In order to understand to just what extent depression can take over a person’s identity, consider that while the disease’s symptoms are real and biological, they are also almost entirely in our heads – that is, they begin in the brain, where they’re difficult, if not impossible, to measure. If a teenager with very few years’ experience with adult sadness starts to feel sad all the time, how is that young person supposed to be able to see the line between healthy emotion and insidious depression, if depression can’t literally be seen? (This question exists, of course, for mentally ill people of all ages. The younger a person is, however, the more difficult it tends to be to differentiate between honest sadness and mental illness, because they probably have less experience with the former.) Pretty much every symptom of depression – fatigue, changes in sleep and appetite, feelings of hopelessness, and so on – blurs the line between medical manifestation and personality trait.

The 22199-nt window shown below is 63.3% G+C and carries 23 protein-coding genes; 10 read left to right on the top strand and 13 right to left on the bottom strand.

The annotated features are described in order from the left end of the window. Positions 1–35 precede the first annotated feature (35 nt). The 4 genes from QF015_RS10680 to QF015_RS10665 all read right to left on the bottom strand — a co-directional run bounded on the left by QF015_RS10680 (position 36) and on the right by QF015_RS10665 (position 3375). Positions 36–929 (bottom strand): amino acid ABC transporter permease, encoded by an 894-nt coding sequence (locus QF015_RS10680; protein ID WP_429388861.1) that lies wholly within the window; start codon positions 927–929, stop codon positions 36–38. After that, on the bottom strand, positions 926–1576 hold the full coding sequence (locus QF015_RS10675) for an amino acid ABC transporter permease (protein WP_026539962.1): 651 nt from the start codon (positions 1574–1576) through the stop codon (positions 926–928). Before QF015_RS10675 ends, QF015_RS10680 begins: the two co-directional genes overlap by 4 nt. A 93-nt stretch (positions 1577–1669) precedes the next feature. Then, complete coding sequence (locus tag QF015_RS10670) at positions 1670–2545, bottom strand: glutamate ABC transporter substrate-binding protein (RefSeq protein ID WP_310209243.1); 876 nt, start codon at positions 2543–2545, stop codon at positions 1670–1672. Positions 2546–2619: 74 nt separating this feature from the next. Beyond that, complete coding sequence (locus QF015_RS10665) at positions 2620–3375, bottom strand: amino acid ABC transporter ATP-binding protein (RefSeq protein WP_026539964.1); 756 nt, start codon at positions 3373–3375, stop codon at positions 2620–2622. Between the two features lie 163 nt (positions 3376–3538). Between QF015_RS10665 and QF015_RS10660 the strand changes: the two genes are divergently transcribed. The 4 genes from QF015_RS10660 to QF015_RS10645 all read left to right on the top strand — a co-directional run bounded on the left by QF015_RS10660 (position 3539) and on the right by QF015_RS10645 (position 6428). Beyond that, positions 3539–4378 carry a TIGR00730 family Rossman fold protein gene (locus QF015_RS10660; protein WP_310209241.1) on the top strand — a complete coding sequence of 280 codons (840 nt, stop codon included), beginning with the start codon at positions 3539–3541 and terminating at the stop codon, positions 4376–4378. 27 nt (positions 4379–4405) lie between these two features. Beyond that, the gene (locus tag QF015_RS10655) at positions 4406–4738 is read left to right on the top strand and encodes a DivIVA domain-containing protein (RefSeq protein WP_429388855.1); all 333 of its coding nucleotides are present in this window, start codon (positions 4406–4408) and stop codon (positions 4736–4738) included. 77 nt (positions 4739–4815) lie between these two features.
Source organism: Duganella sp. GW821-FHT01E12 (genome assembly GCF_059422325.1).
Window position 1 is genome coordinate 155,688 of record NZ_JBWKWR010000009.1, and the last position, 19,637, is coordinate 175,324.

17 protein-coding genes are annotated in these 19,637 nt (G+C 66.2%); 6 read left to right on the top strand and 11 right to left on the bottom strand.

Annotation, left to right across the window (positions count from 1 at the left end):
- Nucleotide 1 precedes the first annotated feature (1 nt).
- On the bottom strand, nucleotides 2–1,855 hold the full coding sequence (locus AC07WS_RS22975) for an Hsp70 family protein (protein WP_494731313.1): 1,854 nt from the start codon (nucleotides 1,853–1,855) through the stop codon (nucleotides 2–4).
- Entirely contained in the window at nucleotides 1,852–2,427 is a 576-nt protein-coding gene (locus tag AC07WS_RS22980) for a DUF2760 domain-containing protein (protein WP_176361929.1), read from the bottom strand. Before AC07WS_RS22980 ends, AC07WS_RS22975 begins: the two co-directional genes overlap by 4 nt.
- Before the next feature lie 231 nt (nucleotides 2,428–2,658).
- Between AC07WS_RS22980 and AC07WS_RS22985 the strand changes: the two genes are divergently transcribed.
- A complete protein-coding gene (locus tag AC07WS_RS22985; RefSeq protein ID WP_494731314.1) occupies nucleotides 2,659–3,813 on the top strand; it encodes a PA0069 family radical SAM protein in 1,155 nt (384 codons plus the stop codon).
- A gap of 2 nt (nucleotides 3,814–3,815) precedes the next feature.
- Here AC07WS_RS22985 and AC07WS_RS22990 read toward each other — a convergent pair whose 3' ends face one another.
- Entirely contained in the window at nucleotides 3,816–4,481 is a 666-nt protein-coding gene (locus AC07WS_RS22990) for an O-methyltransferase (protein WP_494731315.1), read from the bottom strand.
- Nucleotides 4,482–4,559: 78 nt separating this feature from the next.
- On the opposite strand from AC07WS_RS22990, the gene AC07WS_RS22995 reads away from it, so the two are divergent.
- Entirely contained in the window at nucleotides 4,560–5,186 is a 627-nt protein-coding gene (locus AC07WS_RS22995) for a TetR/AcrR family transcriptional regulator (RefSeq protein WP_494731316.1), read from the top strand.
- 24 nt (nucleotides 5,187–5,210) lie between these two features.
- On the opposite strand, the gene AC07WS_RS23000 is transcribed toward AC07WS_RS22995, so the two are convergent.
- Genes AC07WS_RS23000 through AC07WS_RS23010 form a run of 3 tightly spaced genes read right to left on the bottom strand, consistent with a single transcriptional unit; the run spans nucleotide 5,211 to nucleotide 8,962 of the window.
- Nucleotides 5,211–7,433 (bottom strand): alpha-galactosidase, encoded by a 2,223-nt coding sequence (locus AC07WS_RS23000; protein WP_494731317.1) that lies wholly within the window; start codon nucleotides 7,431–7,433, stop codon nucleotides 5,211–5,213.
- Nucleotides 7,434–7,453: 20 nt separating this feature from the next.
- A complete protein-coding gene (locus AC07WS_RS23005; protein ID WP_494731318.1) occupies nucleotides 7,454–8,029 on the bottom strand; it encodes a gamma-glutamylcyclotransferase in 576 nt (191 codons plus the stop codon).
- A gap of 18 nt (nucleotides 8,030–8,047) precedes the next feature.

Under these circumstances, it’s easy for those like us with depression to misattribute the pain we’re experiencing to something inherent in our personalities. The pain doesn’t seem to just happen to us. It seems to be us.
And here my generalizations to the larger depressed population must end, because I can only speak from my own experience as a sick young child. When I was about 12, one of the only recourses I could see to effectively cope with my brand-new, overwhelming feelings of depressive misery was to wear them, physically, in black, as if my suffering were seeping out through my skin. This is me, I was saying. I am my pain.
It’s also important to consider what this awful psychic suffering does to a child over time, especially when it’s constant, or nearly so. That sort of unnatural, prolonged encounter with agony tends to cause a young person to grow up very, very quickly. Maturity is all about understanding how the world works, and adapting to it – both of which I was forced to do prematurely as I sank to depths that my peers couldn’t fathom, because they didn’t know the very real pain of depression. So that became my identity: the weird girl who got picked on for dressing like Amy Lee, because I was the only one in my class who saw the Lovecraftian horrors of existence lurking under my peers’ superficial lifestyle of extracurriculars and math homework.